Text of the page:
I presume you are aware that IPA letters represent regions of vowel articulation and not precise points. There is an informal transcriptional practice for vowels that in transcribing a language, one uses the symbol which most closely matches standard reference performances. But this is not an absolute rule, and in fact usually people write "a" unless there is a contrast such as [a,ɑ]. For most American dialects, one could use either [æ] or [a] for the vowel in "hat", since [æ] and [a] do not contrast. Typically, [æ] is used because that better matches the reference pronunciation.

The treatment of diphthongs in IPA is analogous to the treatment of affricates: they are written with two letters, possible with the tie diacritic to imply a phonological analysis as a single segment. Again, the convention of "closest phonetic match" would be applicable in deciding how to transcribe "fight". There are about 3 reasonable choices for the first vowel: [a, ɑ, ɐ]. Because of the following diphthong element [ɪ], it's difficult to make the decision based just on introspection (hearing [ɪ] right after the low vowel is a distraction), but you can use Praat to extract just the initial 1/3 of the diphthong and compare it to the initial 1/3 of other vowels to see which vowel you think the a-like vowel is closer to.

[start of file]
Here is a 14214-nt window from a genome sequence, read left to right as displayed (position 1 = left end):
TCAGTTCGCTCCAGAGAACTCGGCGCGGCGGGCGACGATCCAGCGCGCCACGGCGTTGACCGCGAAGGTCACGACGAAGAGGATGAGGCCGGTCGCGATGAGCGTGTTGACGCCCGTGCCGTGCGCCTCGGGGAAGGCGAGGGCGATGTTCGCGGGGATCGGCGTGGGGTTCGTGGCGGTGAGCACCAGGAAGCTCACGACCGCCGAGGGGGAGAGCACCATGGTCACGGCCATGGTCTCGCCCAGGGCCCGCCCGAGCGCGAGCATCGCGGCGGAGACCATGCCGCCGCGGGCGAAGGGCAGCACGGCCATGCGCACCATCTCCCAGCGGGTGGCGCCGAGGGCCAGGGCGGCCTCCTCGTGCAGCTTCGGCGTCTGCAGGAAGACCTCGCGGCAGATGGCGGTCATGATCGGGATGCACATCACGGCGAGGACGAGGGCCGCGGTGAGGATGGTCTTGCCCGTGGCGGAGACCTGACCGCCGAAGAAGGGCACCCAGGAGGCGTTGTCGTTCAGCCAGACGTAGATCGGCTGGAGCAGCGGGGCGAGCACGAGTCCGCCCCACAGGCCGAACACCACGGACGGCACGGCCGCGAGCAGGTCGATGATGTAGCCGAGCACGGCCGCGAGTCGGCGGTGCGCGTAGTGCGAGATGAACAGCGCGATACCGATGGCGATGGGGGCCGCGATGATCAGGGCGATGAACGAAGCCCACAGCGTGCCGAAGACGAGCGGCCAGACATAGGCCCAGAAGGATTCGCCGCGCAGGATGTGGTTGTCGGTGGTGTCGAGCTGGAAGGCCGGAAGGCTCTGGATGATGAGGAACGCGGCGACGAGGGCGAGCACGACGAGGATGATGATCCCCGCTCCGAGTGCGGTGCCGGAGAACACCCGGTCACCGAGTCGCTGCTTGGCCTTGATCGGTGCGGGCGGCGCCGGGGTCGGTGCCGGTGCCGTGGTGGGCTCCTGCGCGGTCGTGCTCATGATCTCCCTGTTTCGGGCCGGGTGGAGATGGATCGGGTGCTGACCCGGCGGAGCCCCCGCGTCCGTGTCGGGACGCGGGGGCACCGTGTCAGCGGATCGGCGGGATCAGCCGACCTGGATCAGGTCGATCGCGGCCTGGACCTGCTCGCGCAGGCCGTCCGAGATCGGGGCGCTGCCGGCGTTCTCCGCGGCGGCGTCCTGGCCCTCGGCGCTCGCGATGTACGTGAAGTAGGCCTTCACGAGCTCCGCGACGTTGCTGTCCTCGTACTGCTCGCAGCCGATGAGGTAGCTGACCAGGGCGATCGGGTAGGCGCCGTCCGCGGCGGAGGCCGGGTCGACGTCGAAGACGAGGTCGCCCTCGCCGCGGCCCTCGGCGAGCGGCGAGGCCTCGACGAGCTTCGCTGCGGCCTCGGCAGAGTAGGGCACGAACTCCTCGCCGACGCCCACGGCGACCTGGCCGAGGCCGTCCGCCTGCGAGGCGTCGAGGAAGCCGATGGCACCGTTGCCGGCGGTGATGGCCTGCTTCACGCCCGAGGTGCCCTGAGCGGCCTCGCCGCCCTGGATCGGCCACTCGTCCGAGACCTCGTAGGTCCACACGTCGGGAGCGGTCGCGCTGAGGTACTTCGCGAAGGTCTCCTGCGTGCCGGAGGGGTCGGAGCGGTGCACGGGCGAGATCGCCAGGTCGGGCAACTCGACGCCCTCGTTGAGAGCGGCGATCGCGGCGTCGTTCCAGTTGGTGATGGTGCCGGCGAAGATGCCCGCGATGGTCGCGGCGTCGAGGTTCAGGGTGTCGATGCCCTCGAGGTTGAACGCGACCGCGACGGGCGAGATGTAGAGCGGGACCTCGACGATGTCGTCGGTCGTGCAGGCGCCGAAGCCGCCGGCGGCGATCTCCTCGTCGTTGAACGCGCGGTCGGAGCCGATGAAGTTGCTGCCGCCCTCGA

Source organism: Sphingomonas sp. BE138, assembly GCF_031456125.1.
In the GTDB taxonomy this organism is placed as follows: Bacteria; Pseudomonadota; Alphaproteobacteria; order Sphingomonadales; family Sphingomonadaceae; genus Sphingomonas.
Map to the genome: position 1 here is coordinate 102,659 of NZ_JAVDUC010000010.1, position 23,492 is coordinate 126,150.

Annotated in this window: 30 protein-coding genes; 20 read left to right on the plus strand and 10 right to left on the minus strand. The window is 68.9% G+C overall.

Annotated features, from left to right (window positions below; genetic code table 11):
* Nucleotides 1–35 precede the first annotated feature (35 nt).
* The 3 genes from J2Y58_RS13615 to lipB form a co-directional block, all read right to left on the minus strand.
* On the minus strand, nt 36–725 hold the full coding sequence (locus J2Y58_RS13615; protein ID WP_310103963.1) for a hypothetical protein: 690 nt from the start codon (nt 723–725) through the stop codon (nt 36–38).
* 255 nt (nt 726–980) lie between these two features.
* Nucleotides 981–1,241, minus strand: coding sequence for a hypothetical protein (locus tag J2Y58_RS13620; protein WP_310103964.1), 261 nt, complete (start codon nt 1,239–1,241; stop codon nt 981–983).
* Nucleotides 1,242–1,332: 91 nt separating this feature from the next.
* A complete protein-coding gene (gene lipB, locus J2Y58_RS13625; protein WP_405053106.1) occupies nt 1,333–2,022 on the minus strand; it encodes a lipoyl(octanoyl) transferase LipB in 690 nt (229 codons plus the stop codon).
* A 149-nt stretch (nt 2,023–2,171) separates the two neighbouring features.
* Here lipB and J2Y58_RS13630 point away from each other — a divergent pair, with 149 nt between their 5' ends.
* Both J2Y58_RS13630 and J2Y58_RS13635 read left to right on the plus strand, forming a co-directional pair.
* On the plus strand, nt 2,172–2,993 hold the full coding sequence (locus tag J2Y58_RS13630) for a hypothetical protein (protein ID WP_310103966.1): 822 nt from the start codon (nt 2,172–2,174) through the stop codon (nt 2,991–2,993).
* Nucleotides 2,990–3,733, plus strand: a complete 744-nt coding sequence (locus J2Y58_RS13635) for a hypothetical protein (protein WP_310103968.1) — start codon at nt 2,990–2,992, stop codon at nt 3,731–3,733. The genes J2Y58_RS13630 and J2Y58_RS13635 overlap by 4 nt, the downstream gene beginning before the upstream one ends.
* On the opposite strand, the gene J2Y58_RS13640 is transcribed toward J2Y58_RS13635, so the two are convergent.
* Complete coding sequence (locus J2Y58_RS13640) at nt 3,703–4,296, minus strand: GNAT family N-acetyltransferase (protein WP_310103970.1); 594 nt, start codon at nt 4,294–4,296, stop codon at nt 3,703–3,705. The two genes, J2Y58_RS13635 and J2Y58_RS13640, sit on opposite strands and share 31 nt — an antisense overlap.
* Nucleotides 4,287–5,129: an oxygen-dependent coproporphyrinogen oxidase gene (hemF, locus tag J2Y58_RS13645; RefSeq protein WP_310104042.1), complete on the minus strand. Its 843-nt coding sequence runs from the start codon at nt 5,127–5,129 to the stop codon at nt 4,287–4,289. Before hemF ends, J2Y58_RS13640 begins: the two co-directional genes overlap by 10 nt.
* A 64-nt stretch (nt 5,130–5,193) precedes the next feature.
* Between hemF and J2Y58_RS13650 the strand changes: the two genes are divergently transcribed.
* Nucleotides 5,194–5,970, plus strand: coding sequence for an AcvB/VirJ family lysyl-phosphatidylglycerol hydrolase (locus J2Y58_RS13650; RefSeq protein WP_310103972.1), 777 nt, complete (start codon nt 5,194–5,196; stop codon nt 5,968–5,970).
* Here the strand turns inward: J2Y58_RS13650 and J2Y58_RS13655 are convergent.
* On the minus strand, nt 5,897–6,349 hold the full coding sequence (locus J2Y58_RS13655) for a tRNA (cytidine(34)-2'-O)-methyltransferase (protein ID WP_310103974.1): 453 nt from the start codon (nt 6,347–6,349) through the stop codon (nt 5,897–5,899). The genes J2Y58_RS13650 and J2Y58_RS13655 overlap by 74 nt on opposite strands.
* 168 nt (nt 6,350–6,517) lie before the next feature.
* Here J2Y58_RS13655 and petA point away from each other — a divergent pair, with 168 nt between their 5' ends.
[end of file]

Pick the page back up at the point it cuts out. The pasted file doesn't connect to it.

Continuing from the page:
I suspect that you won't find [ɐ] to be a particularly good match (there are dialects where that is the appropriate vowel, often diagnosed by the pair "rider/writer"). Many dialects have both a low front vowel and a low back unrounded vowel, so [a, ɑ] are plausible choices. Whichever vowel you pick, it won't really match the phonetic quality of the low-vowel part of "fight". This is when articulation-adjustment diacritics are appropriate, for example you might classify it as an advanced ([˖]) version of [ɑ], or a retracted ([ˍ]) or centralized ([¨]) version of [a].